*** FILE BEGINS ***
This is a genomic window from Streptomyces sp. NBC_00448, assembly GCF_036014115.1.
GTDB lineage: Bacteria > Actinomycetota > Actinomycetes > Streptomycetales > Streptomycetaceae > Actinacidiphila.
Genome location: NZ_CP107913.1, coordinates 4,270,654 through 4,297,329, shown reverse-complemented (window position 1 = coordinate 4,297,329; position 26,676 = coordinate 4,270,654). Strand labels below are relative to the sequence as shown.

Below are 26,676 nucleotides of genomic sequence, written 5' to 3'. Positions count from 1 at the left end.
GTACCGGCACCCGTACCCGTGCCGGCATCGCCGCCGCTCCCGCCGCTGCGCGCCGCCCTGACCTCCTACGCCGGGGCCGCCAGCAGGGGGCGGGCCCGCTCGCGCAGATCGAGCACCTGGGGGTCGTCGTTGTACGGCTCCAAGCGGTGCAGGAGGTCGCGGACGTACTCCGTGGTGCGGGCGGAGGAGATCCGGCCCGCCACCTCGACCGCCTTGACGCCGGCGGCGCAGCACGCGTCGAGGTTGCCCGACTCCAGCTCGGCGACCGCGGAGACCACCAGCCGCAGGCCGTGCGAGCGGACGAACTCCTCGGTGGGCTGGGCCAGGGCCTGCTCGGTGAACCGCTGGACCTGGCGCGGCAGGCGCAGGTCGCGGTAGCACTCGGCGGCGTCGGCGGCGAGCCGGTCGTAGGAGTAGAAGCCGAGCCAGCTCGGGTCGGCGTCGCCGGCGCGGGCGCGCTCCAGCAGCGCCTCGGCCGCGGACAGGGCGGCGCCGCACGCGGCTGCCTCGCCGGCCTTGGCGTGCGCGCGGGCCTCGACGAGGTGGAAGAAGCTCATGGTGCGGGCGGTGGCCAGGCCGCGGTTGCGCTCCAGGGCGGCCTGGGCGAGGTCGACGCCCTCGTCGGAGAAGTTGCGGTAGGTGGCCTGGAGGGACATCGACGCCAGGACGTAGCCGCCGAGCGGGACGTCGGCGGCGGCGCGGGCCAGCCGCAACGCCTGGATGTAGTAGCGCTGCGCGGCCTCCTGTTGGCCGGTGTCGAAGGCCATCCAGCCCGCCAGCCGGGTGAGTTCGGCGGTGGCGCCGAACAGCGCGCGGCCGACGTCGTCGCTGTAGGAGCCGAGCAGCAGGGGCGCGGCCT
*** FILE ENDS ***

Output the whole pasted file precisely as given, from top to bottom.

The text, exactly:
This is a genomic window from Streptomyces sp. NBC_00448, assembly GCF_036014115.1.
GTDB lineage: Bacteria > Actinomycetota > Actinomycetes > Streptomycetales > Streptomycetaceae > Actinacidiphila.
Genome location: NZ_CP107913.1, coordinates 4,270,654 through 4,297,329, shown reverse-complemented (window position 1 = coordinate 4,297,329; position 26,676 = coordinate 4,270,654). Strand labels below are relative to the sequence as shown.

Below are 26,676 nucleotides of genomic sequence, written 5' to 3'. Positions count from 1 at the left end.
GTACCGGCACCCGTACCCGTGCCGGCATCGCCGCCGCTCCCGCCGCTGCGCGCCGCCCTGACCTCCTACGCCGGGGCCGCCAGCAGGGGGCGGGCCCGCTCGCGCAGATCGAGCACCTGGGGGTCGTCGTTGTACGGCTCCAAGCGGTGCAGGAGGTCGCGGACGTACTCCGTGGTGCGGGCGGAGGAGATCCGGCCCGCCACCTCGACCGCCTTGACGCCGGCGGCGCAGCACGCGTCGAGGTTGCCCGACTCCAGCTCGGCGACCGCGGAGACCACCAGCCGCAGGCCGTGCGAGCGGACGAACTCCTCGGTGGGCTGGGCCAGGGCCTGCTCGGTGAACCGCTGGACCTGGCGCGGCAGGCGCAGGTCGCGGTAGCACTCGGCGGCGTCGGCGGCGAGCCGGTCGTAGGAGTAGAAGCCGAGCCAGCTCGGGTCGGCGTCGCCGGCGCGGGCGCGCTCCAGCAGCGCCTCGGCCGCGGACAGGGCGGCGCCGCACGCGGCTGCCTCGCCGGCCTTGGCGTGCGCGCGGGCCTCGACGAGGTGGAAGAAGCTCATGGTGCGGGCGGTGGCCAGGCCGCGGTTGCGCTCCAGGGCGGCCTGGGCGAGGTCGACGCCCTCGTCGGAGAAGTTGCGGTAGGTGGCCTGGAGGGACATCGACGCCAGGACGTAGCCGCCGAGCGGGACGTCGGCGGCGGCGCGGGCCAGCCGCAACGCCTGGATGTAGTAGCGCTGCGCGGCCTCCTGTTGGCCGGTGTCGAAGGCCATCCAGCCCGCCAGCCGGGTGAGTTCGGCGGTGGCGCCGAACAGCGCGCGGCCGACGTCGTCGCTGTAGGAGCCGAGCAGCAGGGGCGCGGCCT